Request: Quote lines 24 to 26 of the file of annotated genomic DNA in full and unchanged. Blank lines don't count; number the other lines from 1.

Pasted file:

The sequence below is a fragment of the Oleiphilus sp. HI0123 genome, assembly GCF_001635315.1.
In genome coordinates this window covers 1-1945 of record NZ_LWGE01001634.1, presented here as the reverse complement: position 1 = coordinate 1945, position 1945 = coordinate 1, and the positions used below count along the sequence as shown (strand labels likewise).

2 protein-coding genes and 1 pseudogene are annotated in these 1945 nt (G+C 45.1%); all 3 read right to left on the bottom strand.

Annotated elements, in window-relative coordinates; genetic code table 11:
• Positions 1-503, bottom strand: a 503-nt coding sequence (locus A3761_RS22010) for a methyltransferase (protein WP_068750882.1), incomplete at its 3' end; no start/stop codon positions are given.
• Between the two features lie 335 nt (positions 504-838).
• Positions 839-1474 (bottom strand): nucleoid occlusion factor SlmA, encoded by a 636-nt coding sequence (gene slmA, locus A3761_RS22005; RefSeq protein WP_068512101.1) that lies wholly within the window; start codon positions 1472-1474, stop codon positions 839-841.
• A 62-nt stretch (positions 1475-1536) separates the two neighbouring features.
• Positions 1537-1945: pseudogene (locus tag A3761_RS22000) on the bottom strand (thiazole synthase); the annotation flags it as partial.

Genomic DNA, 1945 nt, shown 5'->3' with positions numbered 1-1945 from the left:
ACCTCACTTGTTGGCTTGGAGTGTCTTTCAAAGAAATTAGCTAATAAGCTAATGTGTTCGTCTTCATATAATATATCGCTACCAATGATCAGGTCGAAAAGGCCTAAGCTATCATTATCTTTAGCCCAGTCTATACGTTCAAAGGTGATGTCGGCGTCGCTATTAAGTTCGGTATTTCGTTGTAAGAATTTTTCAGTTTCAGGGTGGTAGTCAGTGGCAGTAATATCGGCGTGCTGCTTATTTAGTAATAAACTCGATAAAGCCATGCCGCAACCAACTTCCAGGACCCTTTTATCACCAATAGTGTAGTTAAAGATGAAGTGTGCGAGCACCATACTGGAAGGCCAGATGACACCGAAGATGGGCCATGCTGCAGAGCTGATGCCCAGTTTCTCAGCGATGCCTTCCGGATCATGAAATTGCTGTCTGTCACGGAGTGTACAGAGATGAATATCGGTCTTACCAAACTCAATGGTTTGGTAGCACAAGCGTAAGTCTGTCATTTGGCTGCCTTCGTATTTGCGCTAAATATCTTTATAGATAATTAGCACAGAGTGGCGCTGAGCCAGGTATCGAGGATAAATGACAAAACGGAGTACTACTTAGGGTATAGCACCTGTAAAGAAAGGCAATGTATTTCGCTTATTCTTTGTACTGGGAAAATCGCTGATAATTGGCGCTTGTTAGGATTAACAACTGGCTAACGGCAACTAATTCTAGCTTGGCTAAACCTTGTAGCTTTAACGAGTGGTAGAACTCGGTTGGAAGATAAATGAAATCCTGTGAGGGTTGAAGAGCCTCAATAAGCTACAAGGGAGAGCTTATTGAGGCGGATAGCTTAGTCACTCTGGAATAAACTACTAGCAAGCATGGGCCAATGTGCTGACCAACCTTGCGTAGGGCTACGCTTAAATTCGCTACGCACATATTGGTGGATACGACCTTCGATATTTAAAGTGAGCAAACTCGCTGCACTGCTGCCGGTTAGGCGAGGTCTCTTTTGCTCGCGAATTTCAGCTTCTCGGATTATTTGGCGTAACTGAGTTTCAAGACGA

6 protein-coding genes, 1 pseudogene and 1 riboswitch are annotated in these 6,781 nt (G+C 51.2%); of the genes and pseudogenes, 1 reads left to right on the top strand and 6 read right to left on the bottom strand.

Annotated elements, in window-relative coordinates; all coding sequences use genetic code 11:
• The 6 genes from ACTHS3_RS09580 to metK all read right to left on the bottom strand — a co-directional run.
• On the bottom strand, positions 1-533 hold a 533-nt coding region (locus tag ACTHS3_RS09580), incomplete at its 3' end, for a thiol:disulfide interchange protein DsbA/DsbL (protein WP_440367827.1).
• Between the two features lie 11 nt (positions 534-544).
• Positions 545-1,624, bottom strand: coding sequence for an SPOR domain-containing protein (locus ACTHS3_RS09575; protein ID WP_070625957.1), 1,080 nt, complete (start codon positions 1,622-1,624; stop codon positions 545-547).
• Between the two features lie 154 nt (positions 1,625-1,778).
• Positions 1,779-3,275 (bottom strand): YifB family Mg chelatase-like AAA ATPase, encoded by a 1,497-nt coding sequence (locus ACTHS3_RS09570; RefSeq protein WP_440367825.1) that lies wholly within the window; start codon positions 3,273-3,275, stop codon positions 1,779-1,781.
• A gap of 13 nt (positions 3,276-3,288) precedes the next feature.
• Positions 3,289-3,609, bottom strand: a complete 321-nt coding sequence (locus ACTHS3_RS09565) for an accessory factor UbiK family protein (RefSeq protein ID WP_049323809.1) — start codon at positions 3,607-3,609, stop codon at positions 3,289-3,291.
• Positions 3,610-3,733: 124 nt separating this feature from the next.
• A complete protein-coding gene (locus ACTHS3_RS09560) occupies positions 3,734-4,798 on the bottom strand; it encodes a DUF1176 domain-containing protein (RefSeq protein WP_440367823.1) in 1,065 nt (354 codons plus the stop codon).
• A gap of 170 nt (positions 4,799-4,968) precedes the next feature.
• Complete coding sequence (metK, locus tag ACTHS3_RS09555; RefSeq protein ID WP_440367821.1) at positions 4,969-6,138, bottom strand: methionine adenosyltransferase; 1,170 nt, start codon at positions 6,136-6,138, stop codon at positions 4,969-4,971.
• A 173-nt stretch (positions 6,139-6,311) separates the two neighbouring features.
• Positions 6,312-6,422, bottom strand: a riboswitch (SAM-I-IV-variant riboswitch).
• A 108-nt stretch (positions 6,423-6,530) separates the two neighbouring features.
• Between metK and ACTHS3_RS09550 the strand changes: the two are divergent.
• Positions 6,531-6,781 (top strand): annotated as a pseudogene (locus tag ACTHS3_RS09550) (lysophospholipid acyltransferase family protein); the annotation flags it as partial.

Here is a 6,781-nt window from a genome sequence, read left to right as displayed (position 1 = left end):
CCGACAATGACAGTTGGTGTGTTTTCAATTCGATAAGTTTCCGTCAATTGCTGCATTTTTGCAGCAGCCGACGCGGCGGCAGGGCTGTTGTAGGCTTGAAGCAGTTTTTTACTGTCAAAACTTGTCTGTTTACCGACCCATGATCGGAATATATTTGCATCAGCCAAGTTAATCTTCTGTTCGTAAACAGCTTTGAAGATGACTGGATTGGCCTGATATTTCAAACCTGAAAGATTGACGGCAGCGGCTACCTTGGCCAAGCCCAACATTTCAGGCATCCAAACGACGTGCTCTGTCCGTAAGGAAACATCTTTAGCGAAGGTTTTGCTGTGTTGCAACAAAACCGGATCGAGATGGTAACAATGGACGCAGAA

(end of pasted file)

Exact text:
• A gap of 170 nt (positions 4,799-4,968) precedes the next feature.
• Complete coding sequence (metK, locus tag ACTHS3_RS09555; RefSeq protein ID WP_440367821.1) at positions 4,969-6,138, bottom strand: methionine adenosyltransferase; 1,170 nt, start codon at positions 6,136-6,138, stop codon at positions 4,969-4,971.
• A 173-nt stretch (positions 6,139-6,311) separates the two neighbouring features.